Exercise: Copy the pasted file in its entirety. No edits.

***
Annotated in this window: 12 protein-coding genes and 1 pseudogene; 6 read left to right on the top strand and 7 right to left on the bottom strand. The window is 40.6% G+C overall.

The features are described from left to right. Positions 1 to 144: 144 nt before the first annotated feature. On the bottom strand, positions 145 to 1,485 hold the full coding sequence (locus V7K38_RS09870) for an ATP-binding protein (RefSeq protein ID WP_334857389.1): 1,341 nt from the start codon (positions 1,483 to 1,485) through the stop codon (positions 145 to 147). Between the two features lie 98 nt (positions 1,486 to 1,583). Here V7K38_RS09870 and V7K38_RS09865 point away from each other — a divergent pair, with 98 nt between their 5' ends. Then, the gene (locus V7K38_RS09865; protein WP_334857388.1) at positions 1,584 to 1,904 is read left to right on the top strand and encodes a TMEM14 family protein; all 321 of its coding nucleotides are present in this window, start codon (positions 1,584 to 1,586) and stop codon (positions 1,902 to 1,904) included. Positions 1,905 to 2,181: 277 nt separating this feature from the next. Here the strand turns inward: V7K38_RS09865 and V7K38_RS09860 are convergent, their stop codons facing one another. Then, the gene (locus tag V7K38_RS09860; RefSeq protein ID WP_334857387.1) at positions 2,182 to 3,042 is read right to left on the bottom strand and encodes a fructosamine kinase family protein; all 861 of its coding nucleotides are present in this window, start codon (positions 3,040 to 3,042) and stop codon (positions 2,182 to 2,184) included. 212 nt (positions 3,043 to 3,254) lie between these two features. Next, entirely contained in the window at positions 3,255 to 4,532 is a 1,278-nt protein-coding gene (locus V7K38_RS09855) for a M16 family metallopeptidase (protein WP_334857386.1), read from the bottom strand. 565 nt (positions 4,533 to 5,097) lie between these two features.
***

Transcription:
Annotated in this window: 12 protein-coding genes and 1 pseudogene; 6 read left to right on the top strand and 7 right to left on the bottom strand. The window is 40.6% G+C overall.

The features are described from left to right. Positions 1 to 144: 144 nt before the first annotated feature. On the bottom strand, positions 145 to 1,485 hold the full coding sequence (locus V7K38_RS09870) for an ATP-binding protein (RefSeq protein ID WP_334857389.1): 1,341 nt from the start codon (positions 1,483 to 1,485) through the stop codon (positions 145 to 147). Between the two features lie 98 nt (positions 1,486 to 1,583). Here V7K38_RS09870 and V7K38_RS09865 point away from each other — a divergent pair, with 98 nt between their 5' ends. Then, the gene (locus V7K38_RS09865; protein WP_334857388.1) at positions 1,584 to 1,904 is read left to right on the top strand and encodes a TMEM14 family protein; all 321 of its coding nucleotides are present in this window, start codon (positions 1,584 to 1,586) and stop codon (positions 1,902 to 1,904) included. Positions 1,905 to 2,181: 277 nt separating this feature from the next. Here the strand turns inward: V7K38_RS09865 and V7K38_RS09860 are convergent, their stop codons facing one another. Then, the gene (locus tag V7K38_RS09860; RefSeq protein ID WP_334857387.1) at positions 2,182 to 3,042 is read right to left on the bottom strand and encodes a fructosamine kinase family protein; all 861 of its coding nucleotides are present in this window, start codon (positions 3,040 to 3,042) and stop codon (positions 2,182 to 2,184) included. 212 nt (positions 3,043 to 3,254) lie between these two features. Next, entirely contained in the window at positions 3,255 to 4,532 is a 1,278-nt protein-coding gene (locus V7K38_RS09855) for a M16 family metallopeptidase (protein WP_334857386.1), read from the bottom strand. 565 nt (positions 4,533 to 5,097) lie between these two features.